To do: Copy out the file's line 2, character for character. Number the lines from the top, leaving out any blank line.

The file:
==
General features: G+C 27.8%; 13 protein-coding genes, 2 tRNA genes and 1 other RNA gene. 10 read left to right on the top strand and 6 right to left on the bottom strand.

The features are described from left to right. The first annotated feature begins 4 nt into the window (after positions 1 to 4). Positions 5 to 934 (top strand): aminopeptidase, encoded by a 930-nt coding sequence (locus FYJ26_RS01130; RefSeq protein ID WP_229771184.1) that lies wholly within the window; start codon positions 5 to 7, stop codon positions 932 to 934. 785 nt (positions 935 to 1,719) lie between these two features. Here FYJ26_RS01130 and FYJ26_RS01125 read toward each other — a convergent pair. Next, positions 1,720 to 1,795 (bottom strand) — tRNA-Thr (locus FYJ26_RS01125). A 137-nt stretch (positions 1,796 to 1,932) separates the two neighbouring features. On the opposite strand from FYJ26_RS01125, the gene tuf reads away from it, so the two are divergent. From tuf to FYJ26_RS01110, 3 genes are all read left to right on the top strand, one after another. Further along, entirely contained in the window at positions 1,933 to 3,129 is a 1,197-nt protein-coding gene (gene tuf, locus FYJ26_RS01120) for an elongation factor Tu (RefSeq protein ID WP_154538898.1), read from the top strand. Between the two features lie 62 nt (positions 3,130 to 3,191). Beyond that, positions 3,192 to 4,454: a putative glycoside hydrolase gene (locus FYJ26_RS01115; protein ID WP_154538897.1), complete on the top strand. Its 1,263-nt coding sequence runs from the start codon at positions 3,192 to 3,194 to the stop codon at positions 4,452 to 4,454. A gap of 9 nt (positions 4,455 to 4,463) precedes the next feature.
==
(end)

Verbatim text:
The features are described from left to right. The first annotated feature begins 4 nt into the window (after positions 1 to 4). Positions 5 to 934 (top strand): aminopeptidase, encoded by a 930-nt coding sequence (locus FYJ26_RS01130; RefSeq protein ID WP_229771184.1) that lies wholly within the window; start codon positions 5 to 7, stop codon positions 932 to 934. 785 nt (positions 935 to 1,719) lie between these two features. Here FYJ26_RS01130 and FYJ26_RS01125 read toward each other — a convergent pair. Next, positions 1,720 to 1,795 (bottom strand) — tRNA-Thr (locus FYJ26_RS01125). A 137-nt stretch (positions 1,796 to 1,932) separates the two neighbouring features. On the opposite strand from FYJ26_RS01125, the gene tuf reads away from it, so the two are divergent. From tuf to FYJ26_RS01110, 3 genes are all read left to right on the top strand, one after another. Further along, entirely contained in the window at positions 1,933 to 3,129 is a 1,197-nt protein-coding gene (gene tuf, locus FYJ26_RS01120) for an elongation factor Tu (RefSeq protein ID WP_154538898.1), read from the top strand. Between the two features lie 62 nt (positions 3,130 to 3,191). Beyond that, positions 3,192 to 4,454: a putative glycoside hydrolase gene (locus FYJ26_RS01115; protein ID WP_154538897.1), complete on the top strand. Its 1,263-nt coding sequence runs from the start codon at positions 3,192 to 3,194 to the stop codon at positions 4,452 to 4,454. A gap of 9 nt (positions 4,455 to 4,463) precedes the next feature.